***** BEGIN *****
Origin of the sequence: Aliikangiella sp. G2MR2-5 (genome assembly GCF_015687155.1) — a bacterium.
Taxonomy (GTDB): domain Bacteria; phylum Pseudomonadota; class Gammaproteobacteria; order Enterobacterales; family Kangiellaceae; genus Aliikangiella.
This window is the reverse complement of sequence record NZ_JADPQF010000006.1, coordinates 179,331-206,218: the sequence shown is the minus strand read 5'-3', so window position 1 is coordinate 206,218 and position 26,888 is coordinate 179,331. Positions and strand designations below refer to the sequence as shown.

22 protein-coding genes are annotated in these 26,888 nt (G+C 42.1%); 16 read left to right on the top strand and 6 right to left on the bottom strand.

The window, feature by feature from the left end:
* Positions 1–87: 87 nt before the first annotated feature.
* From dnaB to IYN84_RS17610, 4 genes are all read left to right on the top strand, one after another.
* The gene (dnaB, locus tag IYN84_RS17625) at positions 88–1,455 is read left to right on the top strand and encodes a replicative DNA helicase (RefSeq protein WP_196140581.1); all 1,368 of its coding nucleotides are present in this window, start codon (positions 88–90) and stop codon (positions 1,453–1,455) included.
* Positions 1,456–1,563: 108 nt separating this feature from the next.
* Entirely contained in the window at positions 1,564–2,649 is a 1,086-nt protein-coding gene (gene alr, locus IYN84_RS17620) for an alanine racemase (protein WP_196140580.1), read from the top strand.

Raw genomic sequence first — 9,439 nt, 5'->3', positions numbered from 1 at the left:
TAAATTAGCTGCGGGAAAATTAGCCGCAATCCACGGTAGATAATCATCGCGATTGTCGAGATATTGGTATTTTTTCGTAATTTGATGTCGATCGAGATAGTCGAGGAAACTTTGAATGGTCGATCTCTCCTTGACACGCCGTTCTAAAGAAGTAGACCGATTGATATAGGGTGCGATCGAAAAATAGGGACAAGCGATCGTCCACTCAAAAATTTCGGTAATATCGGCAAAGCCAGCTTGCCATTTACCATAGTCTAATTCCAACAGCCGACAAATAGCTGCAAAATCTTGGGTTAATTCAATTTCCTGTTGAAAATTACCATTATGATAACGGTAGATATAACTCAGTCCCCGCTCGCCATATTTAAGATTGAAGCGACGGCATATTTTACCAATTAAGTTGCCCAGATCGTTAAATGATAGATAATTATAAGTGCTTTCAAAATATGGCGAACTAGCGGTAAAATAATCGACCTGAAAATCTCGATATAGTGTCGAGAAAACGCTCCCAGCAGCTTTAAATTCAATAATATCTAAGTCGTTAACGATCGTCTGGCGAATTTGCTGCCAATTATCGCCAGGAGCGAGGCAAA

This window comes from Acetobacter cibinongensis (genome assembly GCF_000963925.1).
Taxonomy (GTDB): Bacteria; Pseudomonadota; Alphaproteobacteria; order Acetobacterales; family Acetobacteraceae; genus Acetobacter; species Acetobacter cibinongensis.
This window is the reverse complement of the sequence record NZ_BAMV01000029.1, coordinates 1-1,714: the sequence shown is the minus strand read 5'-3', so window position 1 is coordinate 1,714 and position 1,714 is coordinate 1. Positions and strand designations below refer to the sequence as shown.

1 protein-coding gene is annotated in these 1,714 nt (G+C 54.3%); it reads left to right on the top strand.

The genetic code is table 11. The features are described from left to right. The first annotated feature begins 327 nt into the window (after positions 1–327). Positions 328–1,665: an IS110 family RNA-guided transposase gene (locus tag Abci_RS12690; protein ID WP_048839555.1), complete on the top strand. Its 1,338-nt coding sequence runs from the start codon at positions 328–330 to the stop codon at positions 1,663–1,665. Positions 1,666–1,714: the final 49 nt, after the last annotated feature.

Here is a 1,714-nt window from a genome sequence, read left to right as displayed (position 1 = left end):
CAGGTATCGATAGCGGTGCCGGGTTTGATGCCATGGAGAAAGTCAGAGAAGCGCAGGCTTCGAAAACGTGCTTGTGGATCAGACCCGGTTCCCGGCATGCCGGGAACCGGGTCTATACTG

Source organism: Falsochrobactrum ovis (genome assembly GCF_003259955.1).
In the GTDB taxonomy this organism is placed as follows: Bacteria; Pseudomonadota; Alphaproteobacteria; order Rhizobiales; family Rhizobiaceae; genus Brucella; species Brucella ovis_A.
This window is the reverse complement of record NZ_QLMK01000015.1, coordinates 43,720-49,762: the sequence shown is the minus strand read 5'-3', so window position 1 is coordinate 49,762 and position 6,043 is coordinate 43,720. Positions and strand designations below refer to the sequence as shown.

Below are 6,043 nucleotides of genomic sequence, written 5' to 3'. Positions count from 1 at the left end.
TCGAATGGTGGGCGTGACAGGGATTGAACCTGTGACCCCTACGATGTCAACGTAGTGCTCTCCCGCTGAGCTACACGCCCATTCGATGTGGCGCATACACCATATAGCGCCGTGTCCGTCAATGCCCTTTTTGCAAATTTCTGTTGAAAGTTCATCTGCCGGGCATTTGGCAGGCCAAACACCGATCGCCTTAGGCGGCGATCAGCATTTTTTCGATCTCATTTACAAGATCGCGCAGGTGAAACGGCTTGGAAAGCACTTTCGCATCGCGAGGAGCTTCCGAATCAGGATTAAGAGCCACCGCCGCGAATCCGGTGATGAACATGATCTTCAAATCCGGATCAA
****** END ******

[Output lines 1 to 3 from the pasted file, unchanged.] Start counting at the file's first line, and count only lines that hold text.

Origin of the sequence: Aliikangiella sp. G2MR2-5 (genome assembly GCF_015687155.1) — a bacterium.
Taxonomy (GTDB): domain Bacteria; phylum Pseudomonadota; class Gammaproteobacteria; order Enterobacterales; family Kangiellaceae; genus Aliikangiella.
This window is the reverse complement of sequence record NZ_JADPQF010000006.1, coordinates 179,331-206,218: the sequence shown is the minus strand read 5'-3', so window position 1 is coordinate 206,218 and position 26,888 is coordinate 179,331. Positions and strand designations below refer to the sequence as shown.